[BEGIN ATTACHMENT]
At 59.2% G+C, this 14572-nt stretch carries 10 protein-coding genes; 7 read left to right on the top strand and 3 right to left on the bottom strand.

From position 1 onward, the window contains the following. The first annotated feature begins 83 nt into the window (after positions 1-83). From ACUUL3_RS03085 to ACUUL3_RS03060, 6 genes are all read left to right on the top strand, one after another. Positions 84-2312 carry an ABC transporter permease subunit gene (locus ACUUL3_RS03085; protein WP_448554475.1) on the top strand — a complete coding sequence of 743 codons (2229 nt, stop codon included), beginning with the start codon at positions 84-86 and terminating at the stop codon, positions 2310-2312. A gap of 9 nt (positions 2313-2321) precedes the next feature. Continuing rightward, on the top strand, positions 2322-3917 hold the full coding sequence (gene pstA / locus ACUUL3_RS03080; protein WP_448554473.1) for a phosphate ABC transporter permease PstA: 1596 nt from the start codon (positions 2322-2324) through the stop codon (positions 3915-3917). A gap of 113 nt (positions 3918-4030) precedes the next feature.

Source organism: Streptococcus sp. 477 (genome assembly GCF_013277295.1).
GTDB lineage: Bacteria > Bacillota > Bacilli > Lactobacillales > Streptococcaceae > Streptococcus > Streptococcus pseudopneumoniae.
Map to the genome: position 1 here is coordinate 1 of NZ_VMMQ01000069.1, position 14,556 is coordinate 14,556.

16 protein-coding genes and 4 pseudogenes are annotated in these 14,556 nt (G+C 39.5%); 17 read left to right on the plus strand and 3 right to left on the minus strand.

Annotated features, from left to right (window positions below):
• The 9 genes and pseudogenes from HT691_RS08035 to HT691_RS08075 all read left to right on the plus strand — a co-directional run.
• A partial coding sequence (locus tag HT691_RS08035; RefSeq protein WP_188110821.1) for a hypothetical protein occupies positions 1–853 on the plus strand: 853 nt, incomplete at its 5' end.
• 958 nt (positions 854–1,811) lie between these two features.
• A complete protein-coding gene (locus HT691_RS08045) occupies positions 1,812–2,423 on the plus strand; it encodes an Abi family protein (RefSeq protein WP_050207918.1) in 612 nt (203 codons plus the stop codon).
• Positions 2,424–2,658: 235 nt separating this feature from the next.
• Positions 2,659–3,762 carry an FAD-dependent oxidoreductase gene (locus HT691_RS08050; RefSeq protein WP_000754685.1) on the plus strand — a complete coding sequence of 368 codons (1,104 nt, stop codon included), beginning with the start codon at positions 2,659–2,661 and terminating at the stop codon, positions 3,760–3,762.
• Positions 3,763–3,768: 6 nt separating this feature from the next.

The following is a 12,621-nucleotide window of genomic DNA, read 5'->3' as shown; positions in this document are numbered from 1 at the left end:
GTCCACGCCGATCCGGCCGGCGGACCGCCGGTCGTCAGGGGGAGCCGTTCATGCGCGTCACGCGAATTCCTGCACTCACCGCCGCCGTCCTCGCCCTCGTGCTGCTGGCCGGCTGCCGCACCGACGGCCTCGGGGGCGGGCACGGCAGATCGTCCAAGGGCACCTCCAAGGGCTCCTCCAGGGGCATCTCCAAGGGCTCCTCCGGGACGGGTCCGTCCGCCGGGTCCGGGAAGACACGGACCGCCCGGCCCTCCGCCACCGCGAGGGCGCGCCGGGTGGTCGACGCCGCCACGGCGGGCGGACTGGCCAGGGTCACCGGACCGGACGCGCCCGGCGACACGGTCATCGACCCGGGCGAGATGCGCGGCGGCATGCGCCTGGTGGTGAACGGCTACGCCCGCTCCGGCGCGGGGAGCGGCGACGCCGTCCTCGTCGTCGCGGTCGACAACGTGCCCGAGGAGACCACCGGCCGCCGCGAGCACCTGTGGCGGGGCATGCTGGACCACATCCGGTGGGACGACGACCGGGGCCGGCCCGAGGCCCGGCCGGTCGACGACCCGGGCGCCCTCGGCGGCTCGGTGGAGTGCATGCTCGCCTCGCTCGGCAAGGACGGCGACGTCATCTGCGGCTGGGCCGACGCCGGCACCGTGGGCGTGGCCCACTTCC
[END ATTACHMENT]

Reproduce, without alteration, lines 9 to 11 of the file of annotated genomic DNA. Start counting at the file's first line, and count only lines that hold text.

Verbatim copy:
• A partial coding sequence (locus tag HT691_RS08035; RefSeq protein WP_188110821.1) for a hypothetical protein occupies positions 1–853 on the plus strand: 853 nt, incomplete at its 5' end.
• 958 nt (positions 854–1,811) lie between these two features.
• A complete protein-coding gene (locus HT691_RS08045) occupies positions 1,812–2,423 on the plus strand; it encodes an Abi family protein (RefSeq protein WP_050207918.1) in 612 nt (203 codons plus the stop codon).